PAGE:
In the far eastern corner of South Australia’s wild Limestone Coast, the tiny seaside town of Southend is famous for two things: a million-dollar live export market in southern rock lobster, and the remarkable coastal wilderness of Canunda National Park.
Although it flies under the radar, Canunda is the kind of national park that blow minds, thrilling visitors with ever-changing views of sea-ravaged cliffs, arching sandy coves and giant shifting sand dunes, carved by the sea to reveal ancient shells and middens.
THINGS TO DO
If you’re not equipped to traverse the park’s sandy 4WD trails, two base camps at Boozy Gully in the park’s west provide easy access to great walking trails and dramatic coastal lookouts. We begin our exploring at Cape Buffon, where a boat ramp accesses Rivoli Bay’s secure anchorage and a hundred good fishing spots on offshore reefs and headlands to the south. We drive, then walk, tackling an easy amble along Cape Buffon’s sculpted clifftop trail, looping past interpretive signage that helps us get our bearings. It takes just 45 minutes (2.5km).
On the Limestone Coast, an amazing 3000t of southern rock lobsters are hauled ashore every year, a bigger catch than anywhere else in the country. While these are expensive to purchase, with a South Australian-registered cray pot and a tinny to set it, you could eat like a king at Canunda. The beach fishing is also reputedly brilliant along the entire Limestone Coast, where steep sandy banks give way to deep gutters. Expect catches of mulloway, yellow-eye mullet, sand flathead, salmon, bronze whalers and gummy sharks, and sweep commonly caught off the rocks.
By far my favourite adventures were had along the Seaview Hike, a much longer walking experience that follows a coastal trail for 6km (3.5hr return). From Boozy Gully, the path leads north into Abyssinia Bay where we stand beneath vast, eroded sand dunes that reveal 10,000-year-old shell middens. The remains of a thousand feasts, the middens mark the temporary camps of Boandik Aborigines, drawn to the coast in the summer months.
From Abyssinia Bay, the path turns south, enticing us 170m up a sandy staircase to Cullen Bay Lookout, where we marvel at a rugged vista of undercut limestone cliffs sculpted with sea caves. Teetering limestone stacks stand sentry on a beautiful white sand beach and, carved into the sea caves, we watch for puffs of spray from the blowhole that explodes in enormous winter seas.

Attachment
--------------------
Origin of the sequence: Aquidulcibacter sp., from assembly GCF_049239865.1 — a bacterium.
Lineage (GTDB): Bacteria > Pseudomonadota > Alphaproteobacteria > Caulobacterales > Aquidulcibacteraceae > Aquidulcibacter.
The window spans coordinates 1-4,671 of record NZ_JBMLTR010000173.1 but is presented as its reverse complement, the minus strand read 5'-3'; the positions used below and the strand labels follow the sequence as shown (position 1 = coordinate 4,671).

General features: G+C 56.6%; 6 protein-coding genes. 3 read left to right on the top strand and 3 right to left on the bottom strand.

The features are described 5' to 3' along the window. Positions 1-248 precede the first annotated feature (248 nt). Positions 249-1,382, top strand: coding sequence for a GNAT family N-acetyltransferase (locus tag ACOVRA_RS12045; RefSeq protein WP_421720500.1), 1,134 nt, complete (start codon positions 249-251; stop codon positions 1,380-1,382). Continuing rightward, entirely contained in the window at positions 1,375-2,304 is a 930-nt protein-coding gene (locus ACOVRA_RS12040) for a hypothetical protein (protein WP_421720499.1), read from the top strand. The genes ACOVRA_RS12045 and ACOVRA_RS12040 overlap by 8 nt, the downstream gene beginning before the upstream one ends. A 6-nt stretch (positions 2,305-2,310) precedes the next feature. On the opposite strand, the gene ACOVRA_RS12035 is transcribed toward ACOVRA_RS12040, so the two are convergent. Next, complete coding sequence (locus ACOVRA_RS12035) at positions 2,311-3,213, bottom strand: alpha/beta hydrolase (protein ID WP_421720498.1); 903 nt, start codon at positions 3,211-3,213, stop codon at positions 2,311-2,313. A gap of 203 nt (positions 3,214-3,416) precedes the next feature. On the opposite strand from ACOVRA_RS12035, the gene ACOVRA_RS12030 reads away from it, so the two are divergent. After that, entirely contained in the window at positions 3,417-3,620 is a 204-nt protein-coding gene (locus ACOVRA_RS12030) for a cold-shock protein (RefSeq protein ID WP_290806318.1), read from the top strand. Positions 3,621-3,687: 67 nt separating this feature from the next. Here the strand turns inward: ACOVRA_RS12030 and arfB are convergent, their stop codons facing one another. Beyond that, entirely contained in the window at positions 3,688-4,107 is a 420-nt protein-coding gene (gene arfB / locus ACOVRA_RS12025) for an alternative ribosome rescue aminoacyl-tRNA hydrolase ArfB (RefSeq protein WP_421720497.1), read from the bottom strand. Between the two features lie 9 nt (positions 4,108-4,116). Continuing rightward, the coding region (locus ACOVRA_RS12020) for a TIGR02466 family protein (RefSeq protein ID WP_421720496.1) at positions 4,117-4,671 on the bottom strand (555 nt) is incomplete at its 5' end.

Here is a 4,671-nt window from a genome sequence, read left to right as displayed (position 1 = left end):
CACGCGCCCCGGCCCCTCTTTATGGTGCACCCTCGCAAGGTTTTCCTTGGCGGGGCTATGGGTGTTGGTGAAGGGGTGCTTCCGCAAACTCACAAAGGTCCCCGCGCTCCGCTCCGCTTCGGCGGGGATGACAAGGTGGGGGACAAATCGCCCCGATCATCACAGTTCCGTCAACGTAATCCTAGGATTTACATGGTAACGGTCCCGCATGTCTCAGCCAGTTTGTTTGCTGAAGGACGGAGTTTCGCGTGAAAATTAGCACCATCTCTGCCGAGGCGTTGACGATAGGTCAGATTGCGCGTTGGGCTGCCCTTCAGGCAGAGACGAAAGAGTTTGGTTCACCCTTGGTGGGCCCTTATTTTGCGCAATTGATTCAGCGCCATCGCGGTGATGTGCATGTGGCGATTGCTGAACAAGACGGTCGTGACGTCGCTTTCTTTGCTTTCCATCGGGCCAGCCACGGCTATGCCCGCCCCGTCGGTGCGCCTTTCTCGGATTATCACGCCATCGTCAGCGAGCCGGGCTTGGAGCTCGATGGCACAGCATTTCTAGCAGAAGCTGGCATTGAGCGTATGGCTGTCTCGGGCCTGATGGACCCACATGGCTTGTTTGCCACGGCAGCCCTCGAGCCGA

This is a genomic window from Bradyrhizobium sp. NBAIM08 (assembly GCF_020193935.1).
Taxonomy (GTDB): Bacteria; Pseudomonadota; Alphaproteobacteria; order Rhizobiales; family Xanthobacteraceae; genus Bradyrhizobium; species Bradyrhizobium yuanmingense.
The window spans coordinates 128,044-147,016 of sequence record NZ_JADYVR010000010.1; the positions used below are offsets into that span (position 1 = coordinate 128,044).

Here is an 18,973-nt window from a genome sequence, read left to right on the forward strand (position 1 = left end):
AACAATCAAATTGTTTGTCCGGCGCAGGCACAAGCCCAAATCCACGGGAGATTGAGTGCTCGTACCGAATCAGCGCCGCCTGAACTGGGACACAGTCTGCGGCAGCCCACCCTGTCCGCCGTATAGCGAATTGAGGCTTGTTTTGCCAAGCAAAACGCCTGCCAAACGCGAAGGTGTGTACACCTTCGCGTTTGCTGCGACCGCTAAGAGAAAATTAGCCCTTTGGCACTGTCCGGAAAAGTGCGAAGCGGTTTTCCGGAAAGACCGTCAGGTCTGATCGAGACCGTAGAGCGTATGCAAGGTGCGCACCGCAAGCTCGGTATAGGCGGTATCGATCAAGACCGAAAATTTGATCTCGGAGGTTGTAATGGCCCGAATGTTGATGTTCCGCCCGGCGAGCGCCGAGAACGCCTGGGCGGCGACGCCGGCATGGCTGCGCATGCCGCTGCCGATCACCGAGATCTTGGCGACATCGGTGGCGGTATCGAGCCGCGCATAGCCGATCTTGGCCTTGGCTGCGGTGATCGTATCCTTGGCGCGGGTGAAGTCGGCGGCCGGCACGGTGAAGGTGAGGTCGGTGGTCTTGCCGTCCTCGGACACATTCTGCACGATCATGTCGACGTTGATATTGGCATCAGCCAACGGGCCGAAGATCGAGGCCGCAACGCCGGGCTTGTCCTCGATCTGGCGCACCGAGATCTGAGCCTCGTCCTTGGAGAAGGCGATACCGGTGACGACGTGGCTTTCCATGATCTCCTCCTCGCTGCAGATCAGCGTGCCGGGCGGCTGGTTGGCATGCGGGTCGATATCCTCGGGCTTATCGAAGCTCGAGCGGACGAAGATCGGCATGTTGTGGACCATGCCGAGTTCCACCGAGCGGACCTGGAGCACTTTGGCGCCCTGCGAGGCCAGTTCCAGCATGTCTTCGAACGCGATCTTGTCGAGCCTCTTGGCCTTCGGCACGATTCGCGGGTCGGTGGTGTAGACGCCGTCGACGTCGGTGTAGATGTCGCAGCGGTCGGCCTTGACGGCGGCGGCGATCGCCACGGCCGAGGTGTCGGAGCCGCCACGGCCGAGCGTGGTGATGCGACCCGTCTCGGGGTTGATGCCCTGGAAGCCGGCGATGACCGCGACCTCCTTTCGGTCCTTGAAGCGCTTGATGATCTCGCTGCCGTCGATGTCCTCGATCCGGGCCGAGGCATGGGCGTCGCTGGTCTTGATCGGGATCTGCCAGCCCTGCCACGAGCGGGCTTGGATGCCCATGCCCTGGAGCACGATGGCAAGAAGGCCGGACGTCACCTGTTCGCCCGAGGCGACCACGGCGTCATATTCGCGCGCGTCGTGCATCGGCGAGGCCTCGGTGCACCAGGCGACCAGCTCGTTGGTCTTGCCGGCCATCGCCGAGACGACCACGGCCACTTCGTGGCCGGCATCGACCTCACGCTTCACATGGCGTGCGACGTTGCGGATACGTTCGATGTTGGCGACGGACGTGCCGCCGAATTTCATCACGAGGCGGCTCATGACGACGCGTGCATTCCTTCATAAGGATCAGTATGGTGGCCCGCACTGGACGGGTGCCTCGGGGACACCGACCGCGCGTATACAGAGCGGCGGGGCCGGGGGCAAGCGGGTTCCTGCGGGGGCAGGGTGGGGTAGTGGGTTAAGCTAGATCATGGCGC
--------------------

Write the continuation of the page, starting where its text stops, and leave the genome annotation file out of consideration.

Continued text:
Lured onwards, curving high above Cullen Bay, we continue along an arcing path that undulates through sand dunes ablaze with vibrant pink, purple and yellow blooms, the heathlands pocketed with wombat burrows. We nose around, listening and looking for signs of life, then push on, following emu tracks and a trail of yellow-topped marker poles.
Picking a path over limestone rubble along the edge of the bay, we discover smaller shell middens and Aboriginal grinding depressions left behind on the cliff top. Behind us, naked sand dunes roll inland for more than a kilometre that we can see, protecting us from the wind as we picnic high above the sea.
There’s more exciting scenes at Cullen Bay’s southern end where an archway carved into the headland frames another magnificent seascape. The trail continues south, but we abscond at Cullen Bay to climb down to the sand and explore the sea caves we’ve spied from above.
Canunda National Park is located 428km south-east of Adelaide and stretches from Southend to Cape Banks Lighthouse, 43km west of Mount Gambier.
A 4WD track leads through the park but conventional vehicles can access campgrounds and walking trails near Southend, and via a sealed road from Millicent that accesses the Geltwood Beach campground and continues 6km on the dirt to Coola Outstation.
- Walk through the dunes and along the clifftops for spectacular views
- Try your hand at some beach fishing or set a pot and test your luck with the crays
- Head offroad and explore the beaches and dunes in your 4WD
Canunda provides six campgrounds: choose Kotgee and Nal-a-wort Campgrounds near Southend, Geltwood Beach west of Millicent, Number Two Rocks (accessible by 4WD only), or Oil Rig Square and Cape Banks Lighthouse, accessible to conventional vehicle in the park’s far south.
Fees of $13/vehicle/night (maximum eight people) are payable via the South Australian national parks’ website. Bookings must be made online or by phone. There is limited mobile reception in the park, so keep this in mind.
Hot summers and cold, wet winters make autumn (March to May) and spring (September to November) the best seasons to explore South Australia, when daytime temperatures average a comfortable 22º.
Be aware that you’ll be asked to voluntarily dispose of fruit and vegetables as you cross the
The full feature appeared in Caravan World #537, May 2015.